That criteria topped the list garnering a 7.0 median importance rating, while also pulling a 6.40 average score, both on a 7.0 scale, according to a PLANSPONSOR survey of nearly 300 defined benefit plan sponsors on their attitudes and actions regarding the alternative investment class, defined as real estate, private equity, or hedge funds.
That capability needn’t be coupled with the strength of a large organization, however. Survey respondents evidenced no particular preference for dealing with a boutique shop versus a large institution, and most (77.8%) had no requirement that their hedge fund manager be of a certain size.
Track record was second most important, registering a 6.31 average importance score, while consistency of strategy was third. Transparency, deal flow, terms, and diversification all fell into a second tier weighting group.
Looking ahead, most survey respondents seem likely to maintain their current levels of alternative investment allocation. However, one in five say they will increase the current commitment to hedge funds and a like number to private equity in the next year. Significantly, more than a quarter (27.1%) say their hedge fund allocation will be higher three years from now – and nearly a third (30.8%) make a similar statement regarding their private equity investment.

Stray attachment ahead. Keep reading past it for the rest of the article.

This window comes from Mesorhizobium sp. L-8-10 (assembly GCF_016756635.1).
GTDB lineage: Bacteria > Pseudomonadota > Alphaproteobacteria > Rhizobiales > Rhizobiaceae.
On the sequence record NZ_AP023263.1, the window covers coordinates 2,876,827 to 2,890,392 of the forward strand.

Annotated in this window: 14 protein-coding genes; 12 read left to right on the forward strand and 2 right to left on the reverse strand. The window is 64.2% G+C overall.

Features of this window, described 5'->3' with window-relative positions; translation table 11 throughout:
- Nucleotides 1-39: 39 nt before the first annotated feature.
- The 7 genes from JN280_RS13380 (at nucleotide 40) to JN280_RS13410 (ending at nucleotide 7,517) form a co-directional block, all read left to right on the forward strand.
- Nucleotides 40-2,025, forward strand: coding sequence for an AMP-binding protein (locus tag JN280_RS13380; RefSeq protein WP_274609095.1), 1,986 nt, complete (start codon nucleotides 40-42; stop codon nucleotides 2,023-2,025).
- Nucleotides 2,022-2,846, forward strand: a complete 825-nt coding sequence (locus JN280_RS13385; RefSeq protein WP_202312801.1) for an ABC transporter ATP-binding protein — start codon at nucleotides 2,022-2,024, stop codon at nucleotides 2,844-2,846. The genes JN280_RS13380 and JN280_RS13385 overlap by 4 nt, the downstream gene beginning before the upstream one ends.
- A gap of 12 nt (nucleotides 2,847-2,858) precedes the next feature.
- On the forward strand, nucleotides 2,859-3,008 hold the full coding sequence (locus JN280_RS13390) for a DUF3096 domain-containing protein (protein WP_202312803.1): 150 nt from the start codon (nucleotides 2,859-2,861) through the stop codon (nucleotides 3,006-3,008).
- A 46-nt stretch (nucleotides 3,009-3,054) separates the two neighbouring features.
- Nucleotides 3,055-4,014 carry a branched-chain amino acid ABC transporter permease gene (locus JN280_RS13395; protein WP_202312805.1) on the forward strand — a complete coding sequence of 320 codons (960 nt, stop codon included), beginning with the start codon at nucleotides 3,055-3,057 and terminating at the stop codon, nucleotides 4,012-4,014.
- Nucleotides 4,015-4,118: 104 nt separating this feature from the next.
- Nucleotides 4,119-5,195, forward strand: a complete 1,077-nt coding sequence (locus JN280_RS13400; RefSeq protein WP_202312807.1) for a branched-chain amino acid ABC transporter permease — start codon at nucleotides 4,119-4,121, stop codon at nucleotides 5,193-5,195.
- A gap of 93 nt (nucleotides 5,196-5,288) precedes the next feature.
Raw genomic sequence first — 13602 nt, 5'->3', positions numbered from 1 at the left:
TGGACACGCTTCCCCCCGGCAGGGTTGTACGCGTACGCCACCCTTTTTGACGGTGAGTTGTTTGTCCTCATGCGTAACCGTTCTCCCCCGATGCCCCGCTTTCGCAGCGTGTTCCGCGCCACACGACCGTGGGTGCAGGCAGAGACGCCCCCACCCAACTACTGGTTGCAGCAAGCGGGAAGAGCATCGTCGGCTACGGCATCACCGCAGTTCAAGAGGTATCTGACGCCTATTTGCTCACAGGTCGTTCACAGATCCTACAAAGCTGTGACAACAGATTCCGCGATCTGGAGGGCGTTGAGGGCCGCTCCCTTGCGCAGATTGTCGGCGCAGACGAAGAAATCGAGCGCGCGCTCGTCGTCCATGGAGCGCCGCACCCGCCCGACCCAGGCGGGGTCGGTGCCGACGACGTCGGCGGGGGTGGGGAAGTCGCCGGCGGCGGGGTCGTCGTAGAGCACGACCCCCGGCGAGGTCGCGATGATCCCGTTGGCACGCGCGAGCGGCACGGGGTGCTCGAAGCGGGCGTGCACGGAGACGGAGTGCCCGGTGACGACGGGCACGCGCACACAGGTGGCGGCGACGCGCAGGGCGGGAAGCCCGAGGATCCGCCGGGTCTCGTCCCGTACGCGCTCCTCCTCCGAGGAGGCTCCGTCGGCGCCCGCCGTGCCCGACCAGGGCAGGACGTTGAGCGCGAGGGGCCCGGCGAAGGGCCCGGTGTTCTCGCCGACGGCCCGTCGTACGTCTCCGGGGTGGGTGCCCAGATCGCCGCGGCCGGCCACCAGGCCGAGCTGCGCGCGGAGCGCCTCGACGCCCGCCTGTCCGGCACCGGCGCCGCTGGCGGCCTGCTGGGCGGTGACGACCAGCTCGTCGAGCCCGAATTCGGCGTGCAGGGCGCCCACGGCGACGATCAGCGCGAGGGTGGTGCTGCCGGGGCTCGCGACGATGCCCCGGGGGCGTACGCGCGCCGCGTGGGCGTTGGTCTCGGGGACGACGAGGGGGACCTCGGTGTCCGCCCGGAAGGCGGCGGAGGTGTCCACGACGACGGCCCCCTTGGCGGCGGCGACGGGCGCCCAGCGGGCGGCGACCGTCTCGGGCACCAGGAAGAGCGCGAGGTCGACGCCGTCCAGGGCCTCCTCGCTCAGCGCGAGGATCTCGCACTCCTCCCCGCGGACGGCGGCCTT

Plan sponsors are clearly looking for help in the selection process. Roughly two-thirds of the nearly 300 survey respondents say they work with a consultant in evaluating these investments, and among those who do, two-thirds said they were “very likely” to act on their recommendations, while 23.6% said they were “somewhat likely” to do so.
However, more than half (52.8%) of those who use consultants said they were not the only source used to identify alternative investment funds or managers.
Next Up: What’s so hot about alternative investments?
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